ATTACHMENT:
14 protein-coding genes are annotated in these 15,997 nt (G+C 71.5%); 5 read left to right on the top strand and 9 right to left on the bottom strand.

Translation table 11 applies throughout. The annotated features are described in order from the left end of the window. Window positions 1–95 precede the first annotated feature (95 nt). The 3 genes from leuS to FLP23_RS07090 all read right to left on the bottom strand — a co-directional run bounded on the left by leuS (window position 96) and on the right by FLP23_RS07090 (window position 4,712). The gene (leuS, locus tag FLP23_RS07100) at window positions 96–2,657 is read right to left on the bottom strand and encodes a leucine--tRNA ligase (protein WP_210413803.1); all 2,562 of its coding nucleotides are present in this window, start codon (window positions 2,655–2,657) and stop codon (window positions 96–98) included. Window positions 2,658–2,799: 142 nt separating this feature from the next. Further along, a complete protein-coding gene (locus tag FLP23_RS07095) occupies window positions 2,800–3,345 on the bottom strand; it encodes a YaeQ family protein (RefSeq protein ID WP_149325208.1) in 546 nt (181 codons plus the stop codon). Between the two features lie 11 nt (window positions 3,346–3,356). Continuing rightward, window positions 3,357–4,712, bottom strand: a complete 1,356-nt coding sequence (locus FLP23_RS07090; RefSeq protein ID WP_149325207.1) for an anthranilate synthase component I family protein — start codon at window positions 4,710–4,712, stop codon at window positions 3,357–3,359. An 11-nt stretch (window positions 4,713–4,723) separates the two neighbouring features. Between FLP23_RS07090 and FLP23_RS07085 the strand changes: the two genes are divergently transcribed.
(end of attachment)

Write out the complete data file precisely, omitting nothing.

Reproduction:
14 protein-coding genes are annotated in these 15,997 nt (G+C 71.5%); 5 read left to right on the top strand and 9 right to left on the bottom strand.

Translation table 11 applies throughout. The annotated features are described in order from the left end of the window. Window positions 1–95 precede the first annotated feature (95 nt). The 3 genes from leuS to FLP23_RS07090 all read right to left on the bottom strand — a co-directional run bounded on the left by leuS (window position 96) and on the right by FLP23_RS07090 (window position 4,712). The gene (leuS, locus tag FLP23_RS07100) at window positions 96–2,657 is read right to left on the bottom strand and encodes a leucine--tRNA ligase (protein WP_210413803.1); all 2,562 of its coding nucleotides are present in this window, start codon (window positions 2,655–2,657) and stop codon (window positions 96–98) included. Window positions 2,658–2,799: 142 nt separating this feature from the next. Further along, a complete protein-coding gene (locus tag FLP23_RS07095) occupies window positions 2,800–3,345 on the bottom strand; it encodes a YaeQ family protein (RefSeq protein ID WP_149325208.1) in 546 nt (181 codons plus the stop codon). Between the two features lie 11 nt (window positions 3,346–3,356). Continuing rightward, window positions 3,357–4,712, bottom strand: a complete 1,356-nt coding sequence (locus FLP23_RS07090; RefSeq protein ID WP_149325207.1) for an anthranilate synthase component I family protein — start codon at window positions 4,710–4,712, stop codon at window positions 3,357–3,359. An 11-nt stretch (window positions 4,713–4,723) separates the two neighbouring features. Between FLP23_RS07090 and FLP23_RS07085 the strand changes: the two genes are divergently transcribed.